Yep, i’m working hard on Pearl, vs. A Can. if you notice the production schedule, i’ve been mostly keeping on top of it, excepting when i needed to prioritize other pieces to make a miniature portfolio for last week. I’m up to date now, though i needed to edit the schedule, because we actually have one less week than the academic calendar would have suggested.
Still, the last bits of work shouldn’t be too demanding for this timeframe. I’m very glad that January Patrick chose this project for its shorter length, compared to the decisions made by September Patrick for the Fall semester.
I’m getting to be pretty proud of this piece as it comes together, too. Whereas the average scene of the Eleventh Angel Project didn’t have much ” ” ” animation ” ” ” (so to speak, there were a lot of shots of static imagery given motion tweens), Pearl, vs. A Can has frame-by-frame animation in every shot. Also it has much hands!!
In my last post, I said i would add previews of the animation ‘tomorrow.’ So just imagine my calendar goes April 19th -> April 20th -> May 2nd. Like there’s one really long 264-hour day in place of April 21st-May 2nd, one day with eleven sunrises and sundowns.
You might have noticed today i posted six ‘inspiration’ posts. today was the day i needed to catch up with that part of the course rubric, filling in for each week of class that i didn’t post a reference work earlier in the semester.
Here’s what’s going on with me though: production of my Pearl short is coming along, though a little behind schedule (<- I update this page whenever i make progress on it though). this is because i needed to take some time to go back over some old works and get some files together which my professor is going to send to some professionals for critique–which is quite exciting!
One of the things i want to include is my little head-turn animation of Lapis. So i’ve nearly finished that:
this is after taking my prof’s criticisms into mind. i made distinct the locks of hair in the front and the hair on the sides of the head, such that they lie up against one another when she’s not moving, but separate during a motion. She still needs a mouth, though.
I can post some updates tomorrow showing each shot as i’ve been working on them in the Pearl VS. a Can short, as i haven’t shown off any work from that in a long while.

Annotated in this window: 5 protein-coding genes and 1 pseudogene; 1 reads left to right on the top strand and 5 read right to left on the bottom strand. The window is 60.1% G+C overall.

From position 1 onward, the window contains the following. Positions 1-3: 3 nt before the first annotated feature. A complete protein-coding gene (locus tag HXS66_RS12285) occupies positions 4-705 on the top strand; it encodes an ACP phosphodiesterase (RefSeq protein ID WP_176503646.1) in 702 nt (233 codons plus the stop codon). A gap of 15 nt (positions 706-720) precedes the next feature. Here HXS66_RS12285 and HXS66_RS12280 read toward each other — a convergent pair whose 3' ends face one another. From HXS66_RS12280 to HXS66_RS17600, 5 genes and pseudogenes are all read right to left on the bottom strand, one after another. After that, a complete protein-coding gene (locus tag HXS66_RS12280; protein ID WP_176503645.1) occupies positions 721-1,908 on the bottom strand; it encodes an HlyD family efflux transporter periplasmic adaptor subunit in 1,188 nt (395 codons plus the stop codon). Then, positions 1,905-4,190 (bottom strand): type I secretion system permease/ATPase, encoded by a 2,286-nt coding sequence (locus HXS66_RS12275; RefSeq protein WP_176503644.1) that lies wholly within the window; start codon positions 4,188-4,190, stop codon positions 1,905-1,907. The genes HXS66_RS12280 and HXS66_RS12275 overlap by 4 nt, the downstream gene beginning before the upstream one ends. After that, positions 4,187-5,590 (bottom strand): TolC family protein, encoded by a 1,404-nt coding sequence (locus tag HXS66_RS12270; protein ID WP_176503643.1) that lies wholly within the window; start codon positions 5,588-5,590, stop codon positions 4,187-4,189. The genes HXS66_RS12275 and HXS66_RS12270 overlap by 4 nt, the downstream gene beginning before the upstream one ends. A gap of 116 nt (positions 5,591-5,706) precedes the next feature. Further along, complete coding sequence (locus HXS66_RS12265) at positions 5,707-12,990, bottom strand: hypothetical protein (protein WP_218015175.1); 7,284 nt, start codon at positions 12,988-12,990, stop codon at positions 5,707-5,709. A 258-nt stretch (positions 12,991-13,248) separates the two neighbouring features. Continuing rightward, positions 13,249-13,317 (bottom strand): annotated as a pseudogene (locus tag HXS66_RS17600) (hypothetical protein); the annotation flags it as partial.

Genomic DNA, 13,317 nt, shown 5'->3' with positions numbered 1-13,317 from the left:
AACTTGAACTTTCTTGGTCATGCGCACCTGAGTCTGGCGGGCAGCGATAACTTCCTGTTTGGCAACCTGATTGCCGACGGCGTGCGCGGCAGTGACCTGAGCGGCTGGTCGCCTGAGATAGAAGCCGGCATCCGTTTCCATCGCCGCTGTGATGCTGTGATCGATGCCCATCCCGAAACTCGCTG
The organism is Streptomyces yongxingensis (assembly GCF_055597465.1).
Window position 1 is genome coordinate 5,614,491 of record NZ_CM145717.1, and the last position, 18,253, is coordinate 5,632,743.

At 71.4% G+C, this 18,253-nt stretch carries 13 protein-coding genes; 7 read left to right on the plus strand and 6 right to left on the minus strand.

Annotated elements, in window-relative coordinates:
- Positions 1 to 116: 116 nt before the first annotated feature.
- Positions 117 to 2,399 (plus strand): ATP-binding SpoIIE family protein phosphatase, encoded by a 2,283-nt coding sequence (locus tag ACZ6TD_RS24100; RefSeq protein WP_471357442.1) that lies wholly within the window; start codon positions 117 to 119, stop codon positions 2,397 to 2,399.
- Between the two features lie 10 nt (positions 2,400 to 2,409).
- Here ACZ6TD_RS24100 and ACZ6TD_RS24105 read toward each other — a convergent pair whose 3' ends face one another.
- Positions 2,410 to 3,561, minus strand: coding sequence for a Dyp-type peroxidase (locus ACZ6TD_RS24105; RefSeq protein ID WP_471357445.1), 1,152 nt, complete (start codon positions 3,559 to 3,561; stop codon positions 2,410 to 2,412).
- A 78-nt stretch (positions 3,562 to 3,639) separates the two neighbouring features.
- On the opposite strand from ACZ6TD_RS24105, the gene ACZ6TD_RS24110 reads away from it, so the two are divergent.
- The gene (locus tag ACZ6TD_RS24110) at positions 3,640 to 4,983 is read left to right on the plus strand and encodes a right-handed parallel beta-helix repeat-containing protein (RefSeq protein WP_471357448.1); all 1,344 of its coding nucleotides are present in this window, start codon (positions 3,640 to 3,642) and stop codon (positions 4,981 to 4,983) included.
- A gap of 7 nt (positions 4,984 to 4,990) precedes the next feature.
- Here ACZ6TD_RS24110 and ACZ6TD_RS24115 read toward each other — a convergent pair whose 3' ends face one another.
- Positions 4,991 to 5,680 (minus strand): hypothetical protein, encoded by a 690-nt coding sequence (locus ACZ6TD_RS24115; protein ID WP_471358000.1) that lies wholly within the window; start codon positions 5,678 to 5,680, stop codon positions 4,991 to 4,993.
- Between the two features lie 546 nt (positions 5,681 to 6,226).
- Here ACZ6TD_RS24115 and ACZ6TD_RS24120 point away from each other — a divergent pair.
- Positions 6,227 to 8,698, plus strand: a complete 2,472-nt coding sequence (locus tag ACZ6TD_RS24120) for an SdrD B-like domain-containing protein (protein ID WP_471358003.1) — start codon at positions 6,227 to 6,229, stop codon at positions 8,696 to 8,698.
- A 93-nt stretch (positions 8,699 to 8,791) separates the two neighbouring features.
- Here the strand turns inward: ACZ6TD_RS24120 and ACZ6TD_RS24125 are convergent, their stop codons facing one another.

YouTube animator Worthikids published this last month, an animation of a hilarious scene from It’s Always Sunny in Philadelphia. Just like the animations I’ve linked here of segments of Let’s Plays and podcasts, it’s always really fun to see how the artist sneaks in their own gags to the scenes. My favorite gimmick is the 3D Charlie models that are left standing in the room and then get bumped around in zero-g as Charlie moves through the space. Mac’s giant coffee mug is also funny, since in that episode part of the issue is that the two of them are nearly hallucinating from the amount of coffee and cigarettes they keep having.
Possibly one of my most favorite classic Disney films. Beautiful artwork and wonderful, fluid animation. A relatively low framerate as was standard back then for Disney, but with hand-drawn stuff it still looks great.
Source of inspiration for both my animation and illustration work (It’s also a source for the fan series A Fox in Space, something I did a post on last semester). It contains all those golden Disney principles of 2D animation, and, the rhinoceroses in this scene were what I was nonconsciously taking reference from when I sketched the second concept, the rhino guard, for my portrait project.
Whipping this WIP out in order to demonstrate motion, change of expression, and fluid volumes (that’s a term, right?)
non-sequitur: Purple is a really nice color to rough lines in, it’s so pleasing to look at
noteworthy critiques: the locks of hair framing the face should either both be connected to the mass in the back, or both be separate. i’m leaning toward separate because i love how they fly around individually
i drew some boxes in a notebook. then i drew these jaws opening up.
If you haven’t seen any of the Polygon writers Nick and Griffin’s YouTube series, Car Boys, you’re not gonna get this very much.
(The two jointly play a soft-body virtual vehicle simulator called Beam.NG Drive, and invariably break it with their testing. Certain models included in the simulation, a test-crash dummy and a model of the Stig, are frequently the subjects of their game-breaking exploits.)
This video is just well-put together, but it helps to have seen the series. Just search for Car Boys and you will find it.
ahoy is a user on YouTube, actual name Stuart Brown, who makes videos documenting the depiction of various kinds of weaponry in video games.
What I like about these videos is the sense of design in the presentation. Simple stark contrast, with white text on black or single-color backgrounds, and wipe-transitions that invert the colors momentarily as they pass. It’s probably vector work, as that would be the most sensible format for the style. Might be Flash, or entirely After Effects, or a similar program. Either way, it’s neat, clean, stylish, and easy to process.
So fluid! This is a great exercise, I really gotta try it. You may have seen Kekeflipnote’s work before, it’s a particular style that often gets passed around various social media sites for being cute and extremely pleasant to look at. Often does animations of birds–a lot of birds, bouncing around. And animates using the Flipnote software on the Nintendo DS, one of the things which makes their work stand out from others.
(Note: yes, I make a lot of these posts. It’s like journaling, for my courses. If you want to see just them, I’ve split them into reference & inspiration pages under digital arts projects and digital illustration. If you want to see just my work, check the my work category under blog posts, or click here: https://patrickwmonroe.wordpress.com/category/my-work/ )